Today was a jam-packed day at The Storytelling Non-Profit Virtual Conference! To kick things off, Clare McDowall of Socially Good presented Supercharge Your Social Media in 2014.
In the spirit of talking social media, we had lot of great discussion in the chatbox of the webinar and over on Twitter – #StorytellingNonprofit. Clare has also created a Storify of the Twitter action!
Highlights and Key Takeaways
> Only 25% of non-profits have a content strategy. Yet, non-profits have tons of great content to share that can inspire their communities.
> A must do for 2014: establish your organization’s social media policy!
> There are 370+ social media channels. You don’t have to be on all of them. Just be where your audience is.
> Social media audiences love visuals – pictures, infographics, etc.
> “The only way to have a friend is to be a friend.”
> Practice great listening. Then reply and interact.
> “It’s called social media – not broadcast your PR messages here media”
> Create a plan, develop metric, review regularly and adjust course as necessary.
A Few Resources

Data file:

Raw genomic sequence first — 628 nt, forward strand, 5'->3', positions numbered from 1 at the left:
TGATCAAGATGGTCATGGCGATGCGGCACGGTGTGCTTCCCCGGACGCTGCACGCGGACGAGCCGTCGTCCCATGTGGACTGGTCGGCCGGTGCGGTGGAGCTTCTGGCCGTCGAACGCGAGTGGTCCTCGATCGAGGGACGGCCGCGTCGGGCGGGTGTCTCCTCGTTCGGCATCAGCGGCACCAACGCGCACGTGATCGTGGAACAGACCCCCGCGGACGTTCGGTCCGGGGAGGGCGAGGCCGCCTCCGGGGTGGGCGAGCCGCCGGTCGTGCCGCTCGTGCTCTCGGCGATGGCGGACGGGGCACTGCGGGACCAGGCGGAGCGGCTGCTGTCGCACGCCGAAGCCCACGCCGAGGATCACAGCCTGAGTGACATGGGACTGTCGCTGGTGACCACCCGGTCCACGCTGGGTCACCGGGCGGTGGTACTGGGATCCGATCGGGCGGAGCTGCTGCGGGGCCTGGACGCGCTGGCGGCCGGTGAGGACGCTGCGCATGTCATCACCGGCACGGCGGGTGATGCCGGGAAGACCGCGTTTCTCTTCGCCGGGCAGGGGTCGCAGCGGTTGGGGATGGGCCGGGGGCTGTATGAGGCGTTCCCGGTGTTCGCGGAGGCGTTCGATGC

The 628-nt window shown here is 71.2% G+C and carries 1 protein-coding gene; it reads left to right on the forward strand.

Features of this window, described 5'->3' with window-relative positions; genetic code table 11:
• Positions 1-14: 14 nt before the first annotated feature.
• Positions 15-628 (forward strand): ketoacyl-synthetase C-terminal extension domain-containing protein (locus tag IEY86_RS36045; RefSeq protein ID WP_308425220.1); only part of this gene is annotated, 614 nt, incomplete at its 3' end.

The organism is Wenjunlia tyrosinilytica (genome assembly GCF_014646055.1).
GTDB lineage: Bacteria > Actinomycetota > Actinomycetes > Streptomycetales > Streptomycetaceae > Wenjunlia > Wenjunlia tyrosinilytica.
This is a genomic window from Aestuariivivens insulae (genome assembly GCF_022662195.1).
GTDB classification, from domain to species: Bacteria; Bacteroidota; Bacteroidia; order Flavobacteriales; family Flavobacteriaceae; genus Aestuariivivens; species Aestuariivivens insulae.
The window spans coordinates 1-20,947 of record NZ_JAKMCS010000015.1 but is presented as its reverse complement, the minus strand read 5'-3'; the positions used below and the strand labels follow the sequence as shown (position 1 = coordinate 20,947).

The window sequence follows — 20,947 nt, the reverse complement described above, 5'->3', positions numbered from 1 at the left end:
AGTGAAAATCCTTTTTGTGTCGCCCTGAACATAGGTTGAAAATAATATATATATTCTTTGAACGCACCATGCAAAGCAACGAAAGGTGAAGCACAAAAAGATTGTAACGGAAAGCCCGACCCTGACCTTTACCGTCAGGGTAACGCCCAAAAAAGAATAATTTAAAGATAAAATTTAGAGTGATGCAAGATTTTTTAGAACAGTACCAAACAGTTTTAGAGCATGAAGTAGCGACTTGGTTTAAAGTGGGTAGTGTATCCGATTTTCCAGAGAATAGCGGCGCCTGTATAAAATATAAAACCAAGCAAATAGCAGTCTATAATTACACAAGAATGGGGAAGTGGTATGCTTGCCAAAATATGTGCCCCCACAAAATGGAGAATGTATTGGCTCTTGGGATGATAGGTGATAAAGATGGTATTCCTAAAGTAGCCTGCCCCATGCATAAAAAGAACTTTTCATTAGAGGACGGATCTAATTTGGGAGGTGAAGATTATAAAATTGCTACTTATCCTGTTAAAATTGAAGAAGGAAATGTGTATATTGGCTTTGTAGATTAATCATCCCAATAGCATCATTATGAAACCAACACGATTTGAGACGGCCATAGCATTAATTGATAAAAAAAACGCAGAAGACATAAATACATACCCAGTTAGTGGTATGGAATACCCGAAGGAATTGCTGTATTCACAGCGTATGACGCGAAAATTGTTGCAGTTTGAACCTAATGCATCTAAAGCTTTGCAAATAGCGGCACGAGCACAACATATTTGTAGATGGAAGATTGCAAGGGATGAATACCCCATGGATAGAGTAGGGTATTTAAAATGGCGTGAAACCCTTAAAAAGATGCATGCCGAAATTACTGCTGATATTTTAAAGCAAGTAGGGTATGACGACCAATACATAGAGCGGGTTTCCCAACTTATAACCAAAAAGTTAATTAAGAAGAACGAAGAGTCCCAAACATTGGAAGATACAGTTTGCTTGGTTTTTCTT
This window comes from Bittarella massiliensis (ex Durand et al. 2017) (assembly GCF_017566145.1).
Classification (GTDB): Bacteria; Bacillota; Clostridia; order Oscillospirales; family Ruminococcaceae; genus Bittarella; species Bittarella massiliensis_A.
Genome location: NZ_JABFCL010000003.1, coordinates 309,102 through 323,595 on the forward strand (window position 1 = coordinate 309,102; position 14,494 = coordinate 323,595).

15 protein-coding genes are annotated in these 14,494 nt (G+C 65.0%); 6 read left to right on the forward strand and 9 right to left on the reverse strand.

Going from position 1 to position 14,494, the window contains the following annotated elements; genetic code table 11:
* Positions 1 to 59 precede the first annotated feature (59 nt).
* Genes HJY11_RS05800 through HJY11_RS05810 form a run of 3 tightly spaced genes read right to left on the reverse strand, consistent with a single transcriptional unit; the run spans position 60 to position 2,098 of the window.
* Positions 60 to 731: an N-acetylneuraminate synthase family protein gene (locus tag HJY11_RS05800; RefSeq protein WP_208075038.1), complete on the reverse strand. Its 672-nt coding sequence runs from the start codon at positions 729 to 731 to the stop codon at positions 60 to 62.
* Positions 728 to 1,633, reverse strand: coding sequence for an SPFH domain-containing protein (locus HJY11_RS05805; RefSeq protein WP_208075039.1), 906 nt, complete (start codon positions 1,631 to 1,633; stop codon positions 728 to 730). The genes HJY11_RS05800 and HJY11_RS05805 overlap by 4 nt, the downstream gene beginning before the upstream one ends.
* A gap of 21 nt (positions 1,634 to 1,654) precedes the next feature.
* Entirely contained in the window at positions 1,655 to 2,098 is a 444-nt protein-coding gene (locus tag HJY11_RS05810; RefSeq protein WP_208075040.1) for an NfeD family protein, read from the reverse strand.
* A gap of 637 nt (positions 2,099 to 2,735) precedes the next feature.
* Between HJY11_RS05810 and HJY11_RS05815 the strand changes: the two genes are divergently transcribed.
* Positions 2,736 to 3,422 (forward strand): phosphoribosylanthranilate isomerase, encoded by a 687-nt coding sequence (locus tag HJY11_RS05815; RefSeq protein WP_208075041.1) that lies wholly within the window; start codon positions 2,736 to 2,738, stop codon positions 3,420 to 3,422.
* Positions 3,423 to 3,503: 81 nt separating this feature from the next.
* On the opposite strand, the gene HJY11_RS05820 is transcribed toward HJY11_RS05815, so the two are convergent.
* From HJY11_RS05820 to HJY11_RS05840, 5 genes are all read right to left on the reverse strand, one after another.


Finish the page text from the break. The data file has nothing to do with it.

FAQs From The Session
What if using humour is inconsistent with the seriousness of your mission/vision?
Even if the work your organization does is of a serious nature, that does not mean your constituents don’t have a sense of humour.
Andrew (of the attendees) gave a great example of a disabilities organization that could create a meme of a wheel chair with giant tires and words the read, “Nothing’s gonna get in our way.”
How can we integrate personality with our HR strategies/social media policy?
Social media is all about people interacting with people. Not a faceless organization. Thus allowing some personality and brand come through your social media posts is important. Know where your boundaries lie and try to balance those with the style of the person who manages your social media.
How can we balance a need for interactions with timing considerations? It seems like you can’t really schedule a reply so how long is too long to reply?
One of the big social media challenges people face is finding time to do social media for their non-profit with letting it take over their schedules. Clare recommended using a social media management platform to schedule posts (ie TweetDeck or HootSuite).
The catch-22 of this situation is that part of social media is live interaction with followers. Clare suggests scheduling 10 or 15 daily to focus on interactions.
Do you have a question for Clare about social media? Leave a comment below!